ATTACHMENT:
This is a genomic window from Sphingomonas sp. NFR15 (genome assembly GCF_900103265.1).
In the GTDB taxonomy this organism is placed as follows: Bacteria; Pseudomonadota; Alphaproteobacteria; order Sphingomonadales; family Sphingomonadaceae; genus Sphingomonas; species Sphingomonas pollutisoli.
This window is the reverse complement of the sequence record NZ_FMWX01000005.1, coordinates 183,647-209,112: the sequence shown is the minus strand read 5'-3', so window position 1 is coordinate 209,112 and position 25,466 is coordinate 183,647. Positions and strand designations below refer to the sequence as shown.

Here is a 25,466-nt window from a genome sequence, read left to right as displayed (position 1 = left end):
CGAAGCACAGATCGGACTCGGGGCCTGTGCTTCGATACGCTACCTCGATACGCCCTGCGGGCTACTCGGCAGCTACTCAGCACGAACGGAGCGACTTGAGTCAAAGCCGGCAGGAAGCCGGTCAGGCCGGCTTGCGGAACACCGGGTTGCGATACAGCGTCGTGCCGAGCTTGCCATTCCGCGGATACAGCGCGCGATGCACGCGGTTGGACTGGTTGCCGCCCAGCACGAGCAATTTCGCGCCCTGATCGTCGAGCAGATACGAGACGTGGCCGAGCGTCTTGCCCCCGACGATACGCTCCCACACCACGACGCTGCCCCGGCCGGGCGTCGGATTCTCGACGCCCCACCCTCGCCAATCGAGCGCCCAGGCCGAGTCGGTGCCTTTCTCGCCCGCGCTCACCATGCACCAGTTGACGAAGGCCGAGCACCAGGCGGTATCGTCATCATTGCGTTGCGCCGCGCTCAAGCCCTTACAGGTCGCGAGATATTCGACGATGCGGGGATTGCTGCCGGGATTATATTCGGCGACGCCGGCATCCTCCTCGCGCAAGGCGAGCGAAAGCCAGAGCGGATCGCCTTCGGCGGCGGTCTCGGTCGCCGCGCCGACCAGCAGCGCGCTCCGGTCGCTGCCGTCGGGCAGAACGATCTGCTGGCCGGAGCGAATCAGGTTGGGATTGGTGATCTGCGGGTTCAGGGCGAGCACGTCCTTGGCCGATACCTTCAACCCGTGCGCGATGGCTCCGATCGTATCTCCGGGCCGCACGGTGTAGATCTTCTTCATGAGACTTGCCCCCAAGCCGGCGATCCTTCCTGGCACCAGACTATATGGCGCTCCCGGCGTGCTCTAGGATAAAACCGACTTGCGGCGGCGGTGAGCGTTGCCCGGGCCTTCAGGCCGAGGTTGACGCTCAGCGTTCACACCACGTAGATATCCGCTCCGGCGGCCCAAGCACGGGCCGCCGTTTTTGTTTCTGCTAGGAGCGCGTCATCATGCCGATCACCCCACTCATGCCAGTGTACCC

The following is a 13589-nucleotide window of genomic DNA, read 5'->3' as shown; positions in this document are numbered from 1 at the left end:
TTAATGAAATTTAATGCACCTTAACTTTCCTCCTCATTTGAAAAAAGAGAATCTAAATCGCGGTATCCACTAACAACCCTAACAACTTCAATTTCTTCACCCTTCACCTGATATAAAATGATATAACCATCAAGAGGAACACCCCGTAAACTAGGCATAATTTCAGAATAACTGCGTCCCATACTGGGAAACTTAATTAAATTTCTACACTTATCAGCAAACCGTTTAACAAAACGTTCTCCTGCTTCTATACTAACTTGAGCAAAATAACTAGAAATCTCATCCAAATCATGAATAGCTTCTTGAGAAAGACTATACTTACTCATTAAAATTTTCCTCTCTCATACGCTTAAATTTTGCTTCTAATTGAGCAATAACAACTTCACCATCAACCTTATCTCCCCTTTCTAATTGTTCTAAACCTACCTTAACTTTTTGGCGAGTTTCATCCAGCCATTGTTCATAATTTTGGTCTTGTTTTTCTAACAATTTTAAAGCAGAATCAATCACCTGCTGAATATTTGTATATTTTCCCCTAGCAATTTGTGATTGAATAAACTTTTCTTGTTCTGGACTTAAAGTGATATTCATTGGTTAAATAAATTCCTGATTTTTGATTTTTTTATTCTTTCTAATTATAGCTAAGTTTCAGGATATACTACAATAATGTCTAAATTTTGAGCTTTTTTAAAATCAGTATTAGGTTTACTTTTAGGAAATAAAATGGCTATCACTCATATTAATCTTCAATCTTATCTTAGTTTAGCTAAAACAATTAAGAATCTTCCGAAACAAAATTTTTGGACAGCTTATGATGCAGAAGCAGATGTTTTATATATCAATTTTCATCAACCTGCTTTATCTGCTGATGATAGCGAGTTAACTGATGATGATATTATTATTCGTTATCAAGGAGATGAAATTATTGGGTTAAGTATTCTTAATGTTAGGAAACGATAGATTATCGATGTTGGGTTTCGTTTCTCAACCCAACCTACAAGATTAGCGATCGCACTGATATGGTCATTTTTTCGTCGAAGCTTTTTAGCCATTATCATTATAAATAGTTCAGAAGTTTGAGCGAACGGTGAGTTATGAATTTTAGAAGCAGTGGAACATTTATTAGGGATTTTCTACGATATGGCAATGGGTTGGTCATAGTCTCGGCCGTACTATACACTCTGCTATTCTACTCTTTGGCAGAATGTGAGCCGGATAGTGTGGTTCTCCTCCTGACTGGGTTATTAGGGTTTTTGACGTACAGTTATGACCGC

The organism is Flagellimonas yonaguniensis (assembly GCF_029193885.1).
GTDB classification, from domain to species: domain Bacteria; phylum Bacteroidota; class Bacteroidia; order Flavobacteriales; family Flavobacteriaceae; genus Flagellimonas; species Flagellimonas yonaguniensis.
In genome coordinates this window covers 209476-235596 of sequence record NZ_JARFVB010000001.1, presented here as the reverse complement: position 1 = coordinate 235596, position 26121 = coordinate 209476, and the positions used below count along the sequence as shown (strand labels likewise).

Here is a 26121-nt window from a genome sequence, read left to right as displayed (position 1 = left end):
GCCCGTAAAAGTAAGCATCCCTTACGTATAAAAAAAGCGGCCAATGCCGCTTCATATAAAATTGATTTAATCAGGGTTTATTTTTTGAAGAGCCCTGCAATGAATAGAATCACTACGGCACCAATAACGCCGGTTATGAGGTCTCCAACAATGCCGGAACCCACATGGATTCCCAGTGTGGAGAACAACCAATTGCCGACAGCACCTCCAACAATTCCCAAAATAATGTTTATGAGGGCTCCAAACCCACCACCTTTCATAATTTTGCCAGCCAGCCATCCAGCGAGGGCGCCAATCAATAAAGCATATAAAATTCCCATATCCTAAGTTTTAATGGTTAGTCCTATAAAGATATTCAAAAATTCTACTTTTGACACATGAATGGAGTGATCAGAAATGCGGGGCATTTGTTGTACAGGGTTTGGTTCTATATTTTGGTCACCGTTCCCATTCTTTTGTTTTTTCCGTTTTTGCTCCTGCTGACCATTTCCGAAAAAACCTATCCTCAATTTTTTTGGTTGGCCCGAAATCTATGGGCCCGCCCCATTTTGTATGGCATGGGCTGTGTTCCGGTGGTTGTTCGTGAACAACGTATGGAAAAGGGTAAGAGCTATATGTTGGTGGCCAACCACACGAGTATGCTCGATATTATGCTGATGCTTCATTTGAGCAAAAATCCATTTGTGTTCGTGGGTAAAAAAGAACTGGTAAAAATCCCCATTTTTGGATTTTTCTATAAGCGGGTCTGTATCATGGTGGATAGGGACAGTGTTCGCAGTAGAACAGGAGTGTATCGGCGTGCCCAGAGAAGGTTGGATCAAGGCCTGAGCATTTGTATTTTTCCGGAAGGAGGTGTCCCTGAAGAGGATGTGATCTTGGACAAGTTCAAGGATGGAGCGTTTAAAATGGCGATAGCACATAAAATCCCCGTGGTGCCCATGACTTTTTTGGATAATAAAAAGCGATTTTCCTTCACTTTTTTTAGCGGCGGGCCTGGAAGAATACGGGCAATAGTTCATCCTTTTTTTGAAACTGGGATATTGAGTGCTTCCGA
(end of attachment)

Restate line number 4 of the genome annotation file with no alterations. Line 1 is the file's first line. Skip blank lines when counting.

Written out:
Here is a 25,466-nt window from a genome sequence, read left to right as displayed (position 1 = left end):